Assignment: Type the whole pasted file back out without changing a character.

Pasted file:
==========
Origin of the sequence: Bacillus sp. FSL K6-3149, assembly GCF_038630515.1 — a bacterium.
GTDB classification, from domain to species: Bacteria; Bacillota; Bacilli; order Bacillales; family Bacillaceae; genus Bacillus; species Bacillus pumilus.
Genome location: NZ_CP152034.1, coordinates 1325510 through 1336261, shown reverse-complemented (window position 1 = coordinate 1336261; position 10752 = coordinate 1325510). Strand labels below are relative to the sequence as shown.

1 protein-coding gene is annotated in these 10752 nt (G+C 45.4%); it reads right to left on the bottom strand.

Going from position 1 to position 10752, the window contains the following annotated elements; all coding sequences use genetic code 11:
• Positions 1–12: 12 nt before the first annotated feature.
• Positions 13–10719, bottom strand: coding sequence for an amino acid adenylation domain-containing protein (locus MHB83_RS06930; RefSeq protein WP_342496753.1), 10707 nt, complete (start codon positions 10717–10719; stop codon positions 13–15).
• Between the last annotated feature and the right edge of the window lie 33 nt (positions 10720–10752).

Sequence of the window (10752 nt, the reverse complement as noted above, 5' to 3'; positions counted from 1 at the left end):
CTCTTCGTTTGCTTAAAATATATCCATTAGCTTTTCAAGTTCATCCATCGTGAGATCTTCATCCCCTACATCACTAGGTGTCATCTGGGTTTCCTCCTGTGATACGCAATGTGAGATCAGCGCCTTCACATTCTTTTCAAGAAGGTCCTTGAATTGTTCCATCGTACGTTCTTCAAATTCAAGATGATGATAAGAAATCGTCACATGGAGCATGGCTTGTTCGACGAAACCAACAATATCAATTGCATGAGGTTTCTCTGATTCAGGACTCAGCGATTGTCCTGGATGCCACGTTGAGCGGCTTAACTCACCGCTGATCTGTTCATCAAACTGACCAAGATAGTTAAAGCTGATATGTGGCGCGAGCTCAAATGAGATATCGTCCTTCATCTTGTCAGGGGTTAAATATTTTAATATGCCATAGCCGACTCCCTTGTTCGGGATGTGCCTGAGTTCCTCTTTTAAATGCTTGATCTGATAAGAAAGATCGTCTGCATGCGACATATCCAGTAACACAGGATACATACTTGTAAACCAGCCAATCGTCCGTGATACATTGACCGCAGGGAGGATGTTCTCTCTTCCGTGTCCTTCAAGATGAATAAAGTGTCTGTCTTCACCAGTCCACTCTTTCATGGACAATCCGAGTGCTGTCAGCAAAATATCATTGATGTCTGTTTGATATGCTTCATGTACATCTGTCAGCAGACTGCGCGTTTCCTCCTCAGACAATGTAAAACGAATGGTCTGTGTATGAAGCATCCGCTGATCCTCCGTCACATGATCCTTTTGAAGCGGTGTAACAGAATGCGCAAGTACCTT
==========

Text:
Origin of the sequence: Bacillus sp. FSL K6-3149, assembly GCF_038630515.1 — a bacterium.
GTDB classification, from domain to species: Bacteria; Bacillota; Bacilli; order Bacillales; family Bacillaceae; genus Bacillus; species Bacillus pumilus.
Genome location: NZ_CP152034.1, coordinates 1325510 through 1336261, shown reverse-complemented (window position 1 = coordinate 1336261; position 10752 = coordinate 1325510). Strand labels below are relative to the sequence as shown.

1 protein-coding gene is annotated in these 10752 nt (G+C 45.4%); it reads right to left on the bottom strand.

Going from position 1 to position 10752, the window contains the following annotated elements; all coding sequences use genetic code 11:
• Positions 1–12: 12 nt before the first annotated feature.
• Positions 13–10719, bottom strand: coding sequence for an amino acid adenylation domain-containing protein (locus MHB83_RS06930; RefSeq protein WP_342496753.1), 10707 nt, complete (start codon positions 10717–10719; stop codon positions 13–15).
• Between the last annotated feature and the right edge of the window lie 33 nt (positions 10720–10752).

Sequence of the window (10752 nt, the reverse complement as noted above, 5' to 3'; positions counted from 1 at the left end):
CTCTTCGTTTGCTTAAAATATATCCATTAGCTTTTCAAGTTCATCCATCGTGAGATCTTCATCCCCTACATCACTAGGTGTCATCTGGGTTTCCTCCTGTGATACGCAATGTGAGATCAGCGCCTTCACATTCTTTTCAAGAAGGTCCTTGAATTGTTCCATCGTACGTTCTTCAAATTCAAGATGATGATAAGAAATCGTCACATGGAGCATGGCTTGTTCGACGAAACCAACAATATCAATTGCATGAGGTTTCTCTGATTCAGGACTCAGCGATTGTCCTGGATGCCACGTTGAGCGGCTTAACTCACCGCTGATCTGTTCATCAAACTGACCAAGATAGTTAAAGCTGATATGTGGCGCGAGCTCAAATGAGATATCGTCCTTCATCTTGTCAGGGGTTAAATATTTTAATATGCCATAGCCGACTCCCTTGTTCGGGATGTGCCTGAGTTCCTCTTTTAAATGCTTGATCTGATAAGAAAGATCGTCTGCATGCGACATATCCAGTAACACAGGATACATACTTGTAAACCAGCCAATCGTCCGTGATACATTGACCGCAGGGAGGATGTTCTCTCTTCCGTGTCCTTCAAGATGAATAAAGTGTCTGTCTTCACCAGTCCACTCTTTCATGGACAATCCGAGTGCTGTCAGCAAAATATCATTGATGTCTGTTTGATATGCTTCATGTACATCTGTCAGCAGACTGCGCGTTTCCTCCTCAGACAATGTAAAACGAATGGTCTGTGTATGAAGCATCCGCTGATCCTCCGTCACATGATCCTTTTGAAGCGGTGTAACAGAATGCGCAAGTACCTT